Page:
Walter Warwick Sawyer was a mathematician and author who made a major contribution to mathematical education. He recently passed away in Canada, aged 96. He was very much concerned with the practical applications of mathematics and considered that students taught mathematics without an appreciation of its application would have no more understanding of what they were learning than a machine.
His love of mathematics is seen in the title of his first book, the highly acclaimed Mathematician's Delight, whose aim was to "dispel the fear of mathematics".
From the complexity of the snowflake, to the London tube map and the spiralling Andromeda galaxy, imagery has always been a vitally important ingredient of science. Plus talks to John Barrow, professor of mathematics at Cambridge University and author of the new book Cosmic Imagery, about the images that have changed science, and how we have viewed science, over the
This podcast is also available in an enhanced version, which shows all the images mentioned in this podcast as you listen. You can view the enhanced podcast in your browser, or download the MP4 file to to your computer and for playing on your MP4 player (for example iPod).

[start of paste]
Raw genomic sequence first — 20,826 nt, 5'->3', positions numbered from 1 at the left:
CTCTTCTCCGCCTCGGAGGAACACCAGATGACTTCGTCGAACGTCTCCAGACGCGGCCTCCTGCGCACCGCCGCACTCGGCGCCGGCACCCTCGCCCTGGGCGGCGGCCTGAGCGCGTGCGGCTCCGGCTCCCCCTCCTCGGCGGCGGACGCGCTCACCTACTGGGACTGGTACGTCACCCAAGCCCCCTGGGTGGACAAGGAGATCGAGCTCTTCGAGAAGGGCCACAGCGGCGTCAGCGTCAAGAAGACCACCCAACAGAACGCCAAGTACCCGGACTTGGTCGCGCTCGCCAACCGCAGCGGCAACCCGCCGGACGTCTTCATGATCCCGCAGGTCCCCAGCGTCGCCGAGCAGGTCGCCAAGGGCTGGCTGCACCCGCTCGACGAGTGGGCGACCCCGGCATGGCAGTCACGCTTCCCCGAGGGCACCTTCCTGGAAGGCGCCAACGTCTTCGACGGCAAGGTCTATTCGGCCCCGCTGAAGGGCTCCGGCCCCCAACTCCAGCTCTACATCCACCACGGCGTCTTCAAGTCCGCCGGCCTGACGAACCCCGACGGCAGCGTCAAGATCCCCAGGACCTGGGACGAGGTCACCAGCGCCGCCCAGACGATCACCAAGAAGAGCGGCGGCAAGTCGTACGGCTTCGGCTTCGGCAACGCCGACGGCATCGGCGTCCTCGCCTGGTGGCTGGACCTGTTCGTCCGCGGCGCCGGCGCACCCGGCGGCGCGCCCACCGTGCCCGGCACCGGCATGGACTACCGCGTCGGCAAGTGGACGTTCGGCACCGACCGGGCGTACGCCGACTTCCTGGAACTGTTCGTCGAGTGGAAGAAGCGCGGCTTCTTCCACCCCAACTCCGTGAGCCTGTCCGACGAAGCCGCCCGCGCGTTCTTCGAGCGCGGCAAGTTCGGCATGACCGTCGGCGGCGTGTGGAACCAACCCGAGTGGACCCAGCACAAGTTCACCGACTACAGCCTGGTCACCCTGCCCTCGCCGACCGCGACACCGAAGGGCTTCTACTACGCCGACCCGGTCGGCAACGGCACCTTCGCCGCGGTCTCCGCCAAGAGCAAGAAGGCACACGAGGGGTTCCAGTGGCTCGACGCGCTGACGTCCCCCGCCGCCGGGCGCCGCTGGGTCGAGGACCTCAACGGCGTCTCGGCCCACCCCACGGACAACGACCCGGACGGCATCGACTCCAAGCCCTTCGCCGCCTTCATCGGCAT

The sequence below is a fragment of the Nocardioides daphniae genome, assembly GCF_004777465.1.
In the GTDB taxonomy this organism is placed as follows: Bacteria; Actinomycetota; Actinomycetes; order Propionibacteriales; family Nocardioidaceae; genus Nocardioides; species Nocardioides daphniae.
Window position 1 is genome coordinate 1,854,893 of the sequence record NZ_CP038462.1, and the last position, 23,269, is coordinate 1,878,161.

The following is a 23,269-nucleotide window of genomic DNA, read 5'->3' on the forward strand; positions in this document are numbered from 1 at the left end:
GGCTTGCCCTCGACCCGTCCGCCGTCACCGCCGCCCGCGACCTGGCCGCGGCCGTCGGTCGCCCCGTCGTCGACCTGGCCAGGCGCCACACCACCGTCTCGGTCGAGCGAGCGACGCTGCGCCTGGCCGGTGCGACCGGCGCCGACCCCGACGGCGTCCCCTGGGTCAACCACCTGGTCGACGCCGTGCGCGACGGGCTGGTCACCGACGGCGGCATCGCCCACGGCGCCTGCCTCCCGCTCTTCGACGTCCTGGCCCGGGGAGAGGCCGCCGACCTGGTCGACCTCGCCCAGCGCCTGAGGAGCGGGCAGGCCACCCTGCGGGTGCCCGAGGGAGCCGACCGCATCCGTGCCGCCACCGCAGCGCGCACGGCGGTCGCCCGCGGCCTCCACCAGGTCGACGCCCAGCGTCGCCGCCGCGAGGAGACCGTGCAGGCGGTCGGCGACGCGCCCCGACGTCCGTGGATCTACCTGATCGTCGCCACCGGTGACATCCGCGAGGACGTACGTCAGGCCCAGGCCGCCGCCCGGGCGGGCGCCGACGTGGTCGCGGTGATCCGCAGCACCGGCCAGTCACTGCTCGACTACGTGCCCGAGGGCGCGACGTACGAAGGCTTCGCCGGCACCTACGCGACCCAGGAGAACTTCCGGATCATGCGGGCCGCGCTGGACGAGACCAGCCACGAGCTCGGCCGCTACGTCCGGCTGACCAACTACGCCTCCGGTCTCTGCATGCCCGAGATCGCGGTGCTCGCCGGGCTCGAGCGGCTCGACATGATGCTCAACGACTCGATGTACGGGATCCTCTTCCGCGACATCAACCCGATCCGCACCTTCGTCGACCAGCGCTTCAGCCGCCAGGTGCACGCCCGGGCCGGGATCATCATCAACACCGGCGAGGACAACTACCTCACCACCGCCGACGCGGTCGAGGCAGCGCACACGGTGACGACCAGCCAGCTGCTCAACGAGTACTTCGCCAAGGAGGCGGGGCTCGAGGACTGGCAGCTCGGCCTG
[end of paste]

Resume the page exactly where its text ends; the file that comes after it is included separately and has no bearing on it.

It is common belief among teachers and parents that when teaching mathematical concepts, the best way to illustrate them is with 'real-world' examples. However, researchers at Ohio State University's Center for Cognitive Science have found the exact opposite — that college students taught a new mathematical concept with real-world, concrete examples
were less able to apply their knowledge to new situations than students taught with abstract symbols.
There are more grains of sand on Earth than there are stars in sky, or so the saying goes.
Mathematician Anne Fey, from Vrije Universiteit Amsterdam, is using sand-pile models as a novel approach to calculate probabilities in fields as diverse as studies of the Earth's crust, stock market fluctuations and the formation of traffic jams.
The European Space Agency is looking for recruits, and it seems that good mathematical abilities can help you rise to the top of the heap. 50,000 applications are expected for the four positions on offer to be astronauts on the International Space Station.
BBC News Magazine has detailed all the boxes you need to tick to be in the running in their story So what is the right stuff? Apart from being young (between 27 and 37) and having life experience, you need patience, bravery, to work well in a team and in a strange
environment, and be psychologically capable of dealing with the stresses (and the loneliness) of the job.
On top of this, you need to be at least degree qualified in engineering, science, medicine or maths. So, if you're a maths grad and this sounds like you, see the ESA careers page.